Insight #65 ~ Zen Shredding…

 

It’s good to have boundaries.  

 

 Healthy boundaries support you in the expression of your authenticity. Setting a limit on what you accept or do not accept is simply a way of honoring your preferences for Being in the moment.  Learn to play safe by having and supporting your own healthy boundaries.

Extended commentary:

I cannot think of many strategies for creating a healthier lifestyle and the realization of fulfilling relationships than having healthy boundaries; by surrounding yourself with people who recognize and honor not only their boundaries, but also your own.  Clarifying and expressing your boundaries can be an important and meaningful step on the road to living an authentic life and the defined sense of self you take out into the world.

Throughout life, most discover the person they imagine themselves to be through multiple experiences and circumstances that reveal clues to the sense of self they want to be.  Boundaries are a foundational way of being that support the expression of who you are while on that journey called life.  They are expressions of the conscious and unconscious commitments or vows of internal allegiance that the “I” has made to itself at thinking, being, doing and having level.

As a tool for growth and expression, the process of unraveling or becoming aware of your personal boundaries (or lack thereof) ultimately can serve as a way to enhance the space and freedom for you to simply be.  Within this space or fertile field we can cultivate and elevate our sense of “I” ness; we can demonstrate with new behaviors how we take care of ourselves or not.  The conscious or unconscious presence or absence of boundaries essentially gives permission or “teaches” others, how they can treat us or not.

The irony of boundaries is that we all have them, the “good” and “bad”  make up essential components of the modus operandi of the “I” and how that “I” operates in the world. What is most important within this frame of reference is that we become aware of the boundaries ( the commitments and vows of allegiance that we have made to our selves about the “I”) that do not support our wellbeing or the wellbeing of others. 

Said another way; we likely treat ourselves and others, the way we were treated.  If that way of being is healthy and nurturing, our well-being and the well-being of others will be enhanced and elevated to new levels of experience.  If that way of being was or is unhealthy, our well-being and the well-being of others will be minimized and even dismissed however unconsciously, as unimportant.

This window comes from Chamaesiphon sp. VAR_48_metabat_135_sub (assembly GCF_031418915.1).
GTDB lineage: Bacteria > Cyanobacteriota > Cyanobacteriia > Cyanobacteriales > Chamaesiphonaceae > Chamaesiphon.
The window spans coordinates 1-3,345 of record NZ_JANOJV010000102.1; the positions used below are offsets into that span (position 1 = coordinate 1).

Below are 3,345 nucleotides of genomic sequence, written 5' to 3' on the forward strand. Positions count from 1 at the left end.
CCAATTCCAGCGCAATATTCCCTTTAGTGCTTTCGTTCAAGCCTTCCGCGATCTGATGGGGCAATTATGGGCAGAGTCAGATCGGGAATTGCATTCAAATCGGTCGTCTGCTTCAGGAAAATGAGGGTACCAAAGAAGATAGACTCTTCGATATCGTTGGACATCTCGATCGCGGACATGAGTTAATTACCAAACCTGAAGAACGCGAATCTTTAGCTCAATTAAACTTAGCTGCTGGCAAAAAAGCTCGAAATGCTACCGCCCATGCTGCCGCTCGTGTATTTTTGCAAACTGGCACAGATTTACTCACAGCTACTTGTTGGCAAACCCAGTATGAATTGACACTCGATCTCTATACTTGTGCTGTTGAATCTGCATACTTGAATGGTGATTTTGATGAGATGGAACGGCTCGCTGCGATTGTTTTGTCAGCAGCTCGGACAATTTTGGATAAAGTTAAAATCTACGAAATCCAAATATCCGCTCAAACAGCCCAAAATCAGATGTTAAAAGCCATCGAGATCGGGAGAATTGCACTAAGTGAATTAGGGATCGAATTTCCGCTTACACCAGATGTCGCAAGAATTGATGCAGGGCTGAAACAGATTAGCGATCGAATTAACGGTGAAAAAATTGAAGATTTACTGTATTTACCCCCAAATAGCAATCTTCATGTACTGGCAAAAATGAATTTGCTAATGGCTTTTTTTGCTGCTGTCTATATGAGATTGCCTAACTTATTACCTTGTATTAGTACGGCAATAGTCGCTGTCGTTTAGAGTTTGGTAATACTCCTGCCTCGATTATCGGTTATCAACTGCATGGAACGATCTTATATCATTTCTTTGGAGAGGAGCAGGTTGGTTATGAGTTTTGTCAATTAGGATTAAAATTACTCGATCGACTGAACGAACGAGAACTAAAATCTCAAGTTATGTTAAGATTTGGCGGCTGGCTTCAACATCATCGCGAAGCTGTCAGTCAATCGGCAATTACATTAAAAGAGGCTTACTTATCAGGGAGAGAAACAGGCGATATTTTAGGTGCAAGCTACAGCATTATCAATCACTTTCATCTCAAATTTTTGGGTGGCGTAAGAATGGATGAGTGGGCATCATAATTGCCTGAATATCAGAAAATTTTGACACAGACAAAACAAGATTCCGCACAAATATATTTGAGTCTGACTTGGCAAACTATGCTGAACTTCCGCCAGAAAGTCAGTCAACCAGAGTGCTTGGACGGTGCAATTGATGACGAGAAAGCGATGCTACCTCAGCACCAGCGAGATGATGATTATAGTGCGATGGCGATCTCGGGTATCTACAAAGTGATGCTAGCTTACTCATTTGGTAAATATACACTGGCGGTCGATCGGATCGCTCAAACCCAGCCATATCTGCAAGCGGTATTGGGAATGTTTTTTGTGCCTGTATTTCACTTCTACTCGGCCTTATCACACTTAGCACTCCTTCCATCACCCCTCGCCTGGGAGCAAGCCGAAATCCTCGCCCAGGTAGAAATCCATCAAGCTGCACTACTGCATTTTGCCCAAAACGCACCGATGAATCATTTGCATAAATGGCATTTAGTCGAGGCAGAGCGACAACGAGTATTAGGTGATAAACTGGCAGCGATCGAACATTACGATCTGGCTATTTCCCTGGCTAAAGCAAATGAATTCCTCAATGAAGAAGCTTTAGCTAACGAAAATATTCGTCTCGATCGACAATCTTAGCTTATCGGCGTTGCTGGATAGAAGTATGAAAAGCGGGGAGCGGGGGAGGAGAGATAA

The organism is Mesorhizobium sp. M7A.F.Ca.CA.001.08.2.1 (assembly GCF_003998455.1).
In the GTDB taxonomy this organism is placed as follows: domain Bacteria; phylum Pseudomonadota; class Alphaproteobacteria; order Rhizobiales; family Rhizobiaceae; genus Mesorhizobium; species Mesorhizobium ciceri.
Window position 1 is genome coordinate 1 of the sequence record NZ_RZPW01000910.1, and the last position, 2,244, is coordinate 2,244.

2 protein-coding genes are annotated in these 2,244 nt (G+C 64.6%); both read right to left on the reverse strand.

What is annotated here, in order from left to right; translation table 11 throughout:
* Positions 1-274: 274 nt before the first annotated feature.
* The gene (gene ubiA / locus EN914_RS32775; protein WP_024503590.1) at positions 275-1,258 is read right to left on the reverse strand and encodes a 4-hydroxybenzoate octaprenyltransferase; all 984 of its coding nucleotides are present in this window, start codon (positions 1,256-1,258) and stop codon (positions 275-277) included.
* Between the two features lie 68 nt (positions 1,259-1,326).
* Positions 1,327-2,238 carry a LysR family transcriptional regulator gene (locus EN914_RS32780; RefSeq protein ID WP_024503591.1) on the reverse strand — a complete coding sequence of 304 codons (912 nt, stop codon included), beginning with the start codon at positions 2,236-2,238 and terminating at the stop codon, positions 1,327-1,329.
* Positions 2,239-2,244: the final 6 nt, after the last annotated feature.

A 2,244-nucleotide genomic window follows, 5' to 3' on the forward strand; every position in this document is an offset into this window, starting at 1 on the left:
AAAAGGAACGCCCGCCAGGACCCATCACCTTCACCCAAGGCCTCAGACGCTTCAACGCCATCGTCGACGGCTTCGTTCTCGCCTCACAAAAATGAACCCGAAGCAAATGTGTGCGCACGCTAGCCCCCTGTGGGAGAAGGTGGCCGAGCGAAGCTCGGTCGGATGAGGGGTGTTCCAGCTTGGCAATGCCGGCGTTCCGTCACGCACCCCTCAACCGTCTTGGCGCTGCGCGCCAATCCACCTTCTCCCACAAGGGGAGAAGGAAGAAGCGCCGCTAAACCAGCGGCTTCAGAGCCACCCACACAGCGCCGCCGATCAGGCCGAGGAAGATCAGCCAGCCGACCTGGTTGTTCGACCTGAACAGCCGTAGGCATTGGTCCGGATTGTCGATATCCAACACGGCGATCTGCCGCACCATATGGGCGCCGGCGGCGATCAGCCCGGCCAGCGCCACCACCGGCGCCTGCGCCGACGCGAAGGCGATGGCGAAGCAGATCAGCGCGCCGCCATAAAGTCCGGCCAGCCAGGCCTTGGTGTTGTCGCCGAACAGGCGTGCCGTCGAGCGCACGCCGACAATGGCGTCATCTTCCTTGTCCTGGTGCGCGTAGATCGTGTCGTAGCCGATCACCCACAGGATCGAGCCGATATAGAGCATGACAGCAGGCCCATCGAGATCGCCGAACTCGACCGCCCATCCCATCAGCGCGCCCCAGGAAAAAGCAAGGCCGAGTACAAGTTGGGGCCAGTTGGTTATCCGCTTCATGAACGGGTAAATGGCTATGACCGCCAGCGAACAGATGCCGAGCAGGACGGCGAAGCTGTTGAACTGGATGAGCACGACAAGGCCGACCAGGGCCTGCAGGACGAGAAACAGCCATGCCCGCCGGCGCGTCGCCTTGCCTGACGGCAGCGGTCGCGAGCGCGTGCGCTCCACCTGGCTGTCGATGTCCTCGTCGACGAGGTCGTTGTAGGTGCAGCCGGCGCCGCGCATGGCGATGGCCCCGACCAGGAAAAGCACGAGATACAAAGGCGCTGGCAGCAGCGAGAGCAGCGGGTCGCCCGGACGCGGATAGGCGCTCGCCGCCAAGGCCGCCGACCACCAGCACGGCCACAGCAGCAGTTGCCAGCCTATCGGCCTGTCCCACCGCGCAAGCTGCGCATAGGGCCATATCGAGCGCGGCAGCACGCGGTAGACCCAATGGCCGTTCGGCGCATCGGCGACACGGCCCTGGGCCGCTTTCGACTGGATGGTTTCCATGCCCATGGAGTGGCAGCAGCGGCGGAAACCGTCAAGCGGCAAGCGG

Wrapped up in the stories we tell ourselves: about how we see ourselves and the world, about how we imagine the world see’s us, are the clues and gaps that serve as barriers to prevent a deeper experience of wellbeing; necessary ingredients that must be looked at, investigated, practiced or discarded, at all costs. 

In the process of the practiced realization of our essential boundaries, there may also come a time in the comfort and confidence of those established boundaries, that one realizes there are no boundaries; that they were simply a tool to nurture a sense of self through perceived obstacles and perceived growth; a point of realization is made that there was in fact no self that needed to be nurtured…

   

What boundaries do you need to honor in your life?

 

To order a copy of ZEN Shredding please visit:

http://www.trafford.com/Bookstore/BookDetail.aspx?BookId=SKU-000161942

OR

Check out “Living The Dream”, the gift book version of the slideshow/movie that is available to view free on You tube or the ZEN Shredding website; an inspiring read with full color photo’s of Whistler/Blackcomb Alpine…

http://www.blurb.com/bookstore/detail/322380

AND

When you get a chance, please visit the home of my latest work:

 Soulananda;

The Essentials of a Good Life…

 http://www.soulananda.com

 

(c) Copyright – Michael Sean Symonds.  All Rights Reserved Worldwide.

 

 

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